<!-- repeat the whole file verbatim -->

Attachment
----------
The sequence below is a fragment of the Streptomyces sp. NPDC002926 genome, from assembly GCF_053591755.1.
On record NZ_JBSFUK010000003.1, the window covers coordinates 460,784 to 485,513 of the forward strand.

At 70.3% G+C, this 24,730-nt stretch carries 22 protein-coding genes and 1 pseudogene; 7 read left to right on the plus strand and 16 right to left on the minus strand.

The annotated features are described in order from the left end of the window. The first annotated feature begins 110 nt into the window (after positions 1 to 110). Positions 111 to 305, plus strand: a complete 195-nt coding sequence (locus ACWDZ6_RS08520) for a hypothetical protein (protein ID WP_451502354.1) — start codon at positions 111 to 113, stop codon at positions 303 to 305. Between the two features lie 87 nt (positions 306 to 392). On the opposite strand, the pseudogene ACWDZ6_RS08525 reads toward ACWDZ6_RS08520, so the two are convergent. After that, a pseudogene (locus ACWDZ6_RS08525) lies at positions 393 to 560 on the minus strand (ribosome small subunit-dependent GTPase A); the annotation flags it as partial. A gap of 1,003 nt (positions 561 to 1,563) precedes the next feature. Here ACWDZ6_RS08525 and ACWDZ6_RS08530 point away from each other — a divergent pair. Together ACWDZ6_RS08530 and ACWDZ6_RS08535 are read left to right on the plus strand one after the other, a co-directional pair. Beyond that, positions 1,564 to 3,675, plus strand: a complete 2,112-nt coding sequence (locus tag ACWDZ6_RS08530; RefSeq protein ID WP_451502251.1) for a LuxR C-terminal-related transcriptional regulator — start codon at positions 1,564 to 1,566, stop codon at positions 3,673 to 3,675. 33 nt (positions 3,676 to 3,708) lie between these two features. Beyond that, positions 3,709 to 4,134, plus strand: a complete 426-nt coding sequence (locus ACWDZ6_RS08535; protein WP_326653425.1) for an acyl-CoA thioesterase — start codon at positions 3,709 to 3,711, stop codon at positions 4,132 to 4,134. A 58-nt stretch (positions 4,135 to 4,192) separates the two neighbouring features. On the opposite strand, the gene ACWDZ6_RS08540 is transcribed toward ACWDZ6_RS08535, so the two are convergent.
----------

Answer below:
The sequence below is a fragment of the Streptomyces sp. NPDC002926 genome, from assembly GCF_053591755.1.
On record NZ_JBSFUK010000003.1, the window covers coordinates 460,784 to 485,513 of the forward strand.

At 70.3% G+C, this 24,730-nt stretch carries 22 protein-coding genes and 1 pseudogene; 7 read left to right on the plus strand and 16 right to left on the minus strand.

The annotated features are described in order from the left end of the window. The first annotated feature begins 110 nt into the window (after positions 1 to 110). Positions 111 to 305, plus strand: a complete 195-nt coding sequence (locus ACWDZ6_RS08520) for a hypothetical protein (protein ID WP_451502354.1) — start codon at positions 111 to 113, stop codon at positions 303 to 305. Between the two features lie 87 nt (positions 306 to 392). On the opposite strand, the pseudogene ACWDZ6_RS08525 reads toward ACWDZ6_RS08520, so the two are convergent. After that, a pseudogene (locus ACWDZ6_RS08525) lies at positions 393 to 560 on the minus strand (ribosome small subunit-dependent GTPase A); the annotation flags it as partial. A gap of 1,003 nt (positions 561 to 1,563) precedes the next feature. Here ACWDZ6_RS08525 and ACWDZ6_RS08530 point away from each other — a divergent pair. Together ACWDZ6_RS08530 and ACWDZ6_RS08535 are read left to right on the plus strand one after the other, a co-directional pair. Beyond that, positions 1,564 to 3,675, plus strand: a complete 2,112-nt coding sequence (locus tag ACWDZ6_RS08530; RefSeq protein ID WP_451502251.1) for a LuxR C-terminal-related transcriptional regulator — start codon at positions 1,564 to 1,566, stop codon at positions 3,673 to 3,675. 33 nt (positions 3,676 to 3,708) lie between these two features. Beyond that, positions 3,709 to 4,134, plus strand: a complete 426-nt coding sequence (locus ACWDZ6_RS08535; protein WP_326653425.1) for an acyl-CoA thioesterase — start codon at positions 3,709 to 3,711, stop codon at positions 4,132 to 4,134. A 58-nt stretch (positions 4,135 to 4,192) separates the two neighbouring features. On the opposite strand, the gene ACWDZ6_RS08540 is transcribed toward ACWDZ6_RS08535, so the two are convergent.